It’s very fitting that on this fifth and final of the ancient Egyptian Epagomenal Days (according to my reckoning of the Cairo Calendar), this liminal time between the year that is ending and the one that is beginning, that we celebrate the birth of the Great Goddess Nebet-Het (Nephthys), Wife of Set, Sister to Auset and Ausar, Mother of Anpu (Anubis). She is “the Lady of the House,” i.e., the embalming tent, the mourning kite and funerary goddess, the One Who Welcomes Those Who Enter Amenti.
I truly do believe in my heart that She Wyrdly marked me, to borrow the words of Edgar Allan Poe, “from childhood’s hour.” The parade of funerals in my own blood family starting from my early childhood (and shocking deaths too, I might add, such as my being the first person to surprisingly discover my maternal grandfather’s body after he had hung himself; I was 8 years old at the time) were, in hindsight, an Ordeal Path that ultimately baptized me into Her service. Her eerily-lit Underworld pathways are not for everyone but I look back on none of those profound episodes of loss with self-pity. Nephthys is absolutely my heart’s delight, and the Chief Power to Whom I dedicated myself for lifelong service when I became ordained as a Priestess in the Fellowship of Isis nine years ago. She is also the Patroness of my Death Midwife work.
The reality is that grief from pet loss is not as easily ‘fixed’ as some would have us believe. It’s hard to live in grief that’s judged as unworthy. Grief is about love, and our animal companions often show us some of the most unconditional love we could ever experience. How often, despite our best efforts, do we absorb some of society’s judgments and think, I shouldn’t be grieving this much? Yet when we let these thoughts in, we betray our genuine feelings.
—Dr. David Kessler, You Can Heal Your Heart: Finding Peace After a Breakup, Divorce, or Death (Carlsbad, CA: Hay House Publishing, 2014), p. 136.
My role as cat midwife/cat mother has come full circle for my beloved Grendel: On September 21, 2007, I midwifed his feral birth in the woods behind my parents’ house; last night, June 11, 2019, I served as the death midwife who ushered him into the Spirit World after I made the heart-wrenching choice (given his Stage IV stomach cancer diagnosis less than 3 weeks ago) to have him euthanized at home sooner than I was expecting to. Continue reading
This past Saturday at World Tree Healing, I led a workshop on “Loving and Serving ‘Dark’ Deities.” It was a well-attended workshop and for the first hour, I engaged the participants in a series of discussions based on the following prompts:
- How has staving off criticism from mainstream religions made Paganism afraid of its own shadows?
- How do you help outsiders to your tradition distinguish between “darkness” and “evil”?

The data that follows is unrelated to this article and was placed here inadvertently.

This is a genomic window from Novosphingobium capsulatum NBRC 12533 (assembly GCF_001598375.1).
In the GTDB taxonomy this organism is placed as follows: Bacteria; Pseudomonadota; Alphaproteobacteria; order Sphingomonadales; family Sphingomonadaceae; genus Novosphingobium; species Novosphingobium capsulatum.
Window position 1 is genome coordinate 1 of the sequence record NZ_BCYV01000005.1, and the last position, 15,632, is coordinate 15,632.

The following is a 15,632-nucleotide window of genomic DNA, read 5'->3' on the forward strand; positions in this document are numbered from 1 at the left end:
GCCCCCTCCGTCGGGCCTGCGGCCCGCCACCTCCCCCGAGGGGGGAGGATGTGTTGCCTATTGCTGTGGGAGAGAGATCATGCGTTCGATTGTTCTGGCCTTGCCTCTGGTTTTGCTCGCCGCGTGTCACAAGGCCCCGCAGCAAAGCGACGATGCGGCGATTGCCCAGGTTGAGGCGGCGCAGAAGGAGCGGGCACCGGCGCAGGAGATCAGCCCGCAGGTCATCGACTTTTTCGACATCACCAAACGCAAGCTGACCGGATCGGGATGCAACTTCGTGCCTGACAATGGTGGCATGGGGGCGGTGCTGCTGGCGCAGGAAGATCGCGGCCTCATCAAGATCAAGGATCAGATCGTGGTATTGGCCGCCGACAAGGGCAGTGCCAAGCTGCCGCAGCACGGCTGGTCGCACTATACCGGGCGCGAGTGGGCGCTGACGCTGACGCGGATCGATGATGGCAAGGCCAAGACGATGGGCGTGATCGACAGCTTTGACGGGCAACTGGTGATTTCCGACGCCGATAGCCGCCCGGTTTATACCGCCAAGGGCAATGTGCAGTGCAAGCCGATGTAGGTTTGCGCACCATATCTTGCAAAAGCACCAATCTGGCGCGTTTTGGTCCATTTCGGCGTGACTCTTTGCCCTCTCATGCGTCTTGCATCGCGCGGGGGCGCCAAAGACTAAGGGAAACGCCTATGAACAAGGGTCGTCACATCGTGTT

- Has anyone ever had an experience of invoking Dark Deities in a group ritual context and then been castigated for invoking Them?
- How is the function of the Trickster valuable to a society? Who is devoted to Trickster Gods?
- In his Manifesto for his powerful Apocalyptic Witchcraft, Peter Grey has declared: “We call an end to the pretense of respectability.” What are your thoughts on this? What do Pagans lose by attempting to claw their way to the interfaith table, begging for scraps of acceptance from Abrahamic religions?
It was a great discussion that appeared to make two people with Abrahamic allegiances very uncomfortable, so they left after I had announced that we’d be taking a short break before our ritual to Nephthys would begin. Good riddance, I thought. I certainly didn’t want the miasma, or spiritual pollution, of their presences to spill over into my devotional ritual to my Patron Deity. The major risk of hosting a public Pagan ritual is that you never know what kind of people may show up, especially folks with overtly hostile ideologies (read: patriarchal monotheists) who attend solely to destabilize the gathering, which is why I absolutely favor doing private ceremonies in the company of fellow devotees I can vouch for.
I just returned home from burying my beloved animal companion of the past 12 years–my cat Thor–on my parents’ property. I am exhausted, and tears have freely commingled with sweat and snot on my dirtied, makeup-smeared face. I look like a parody of a zombie meant to spring out upon unwary, cash-paying visitors to “haunted house” attractions in this Halloween season. Everything about me feels “off” today because it’s plain that my visible manifestations of grief, what used to be publicly acknowledged as mourning, are no longer welcome in this death-denying, youth extolling, commodifying, grinding capitalist world where productivity comes at the expense of our collective humanity. A grinding world where, especially when it comes to the loss of a treasured companion animal, one is met with snide remarks of “Get over it–it’s not like a person died” or “It was just a cat. The city is crawling with them; just go get yourself a new one.”
This grinding world is the locus of disenfranchised grief, which noted grief expert Dr. David Kessler defines as “a type of grief that other people might deem as ‘less than'” (You Can Heal Your Heart, p. 136). Pet loss is the most common form of disenfranchised grief; the losses women experience after undergoing an abortion or experiencing a miscarriage are even more glaringly absent from any form of public discourse.